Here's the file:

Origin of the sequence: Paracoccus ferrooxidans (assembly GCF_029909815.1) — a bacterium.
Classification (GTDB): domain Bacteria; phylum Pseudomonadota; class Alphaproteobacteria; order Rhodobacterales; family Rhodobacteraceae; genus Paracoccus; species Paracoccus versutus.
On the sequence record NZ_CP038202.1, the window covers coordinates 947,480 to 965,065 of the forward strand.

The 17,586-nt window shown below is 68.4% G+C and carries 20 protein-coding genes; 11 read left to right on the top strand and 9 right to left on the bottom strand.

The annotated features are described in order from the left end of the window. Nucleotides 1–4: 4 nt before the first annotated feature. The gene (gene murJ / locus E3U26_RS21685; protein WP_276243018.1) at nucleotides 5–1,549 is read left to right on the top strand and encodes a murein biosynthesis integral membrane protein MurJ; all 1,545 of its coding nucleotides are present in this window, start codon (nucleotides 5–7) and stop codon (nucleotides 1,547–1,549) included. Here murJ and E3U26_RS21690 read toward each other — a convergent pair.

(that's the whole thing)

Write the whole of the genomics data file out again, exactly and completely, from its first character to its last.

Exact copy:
Origin of the sequence: Paracoccus ferrooxidans (assembly GCF_029909815.1) — a bacterium.
Classification (GTDB): domain Bacteria; phylum Pseudomonadota; class Alphaproteobacteria; order Rhodobacterales; family Rhodobacteraceae; genus Paracoccus; species Paracoccus versutus.
On the sequence record NZ_CP038202.1, the window covers coordinates 947,480 to 965,065 of the forward strand.

The 17,586-nt window shown below is 68.4% G+C and carries 20 protein-coding genes; 11 read left to right on the top strand and 9 right to left on the bottom strand.

The annotated features are described in order from the left end of the window. Nucleotides 1–4: 4 nt before the first annotated feature. The gene (gene murJ / locus E3U26_RS21685; protein WP_276243018.1) at nucleotides 5–1,549 is read left to right on the top strand and encodes a murein biosynthesis integral membrane protein MurJ; all 1,545 of its coding nucleotides are present in this window, start codon (nucleotides 5–7) and stop codon (nucleotides 1,547–1,549) included. Here murJ and E3U26_RS21690 read toward each other — a convergent pair.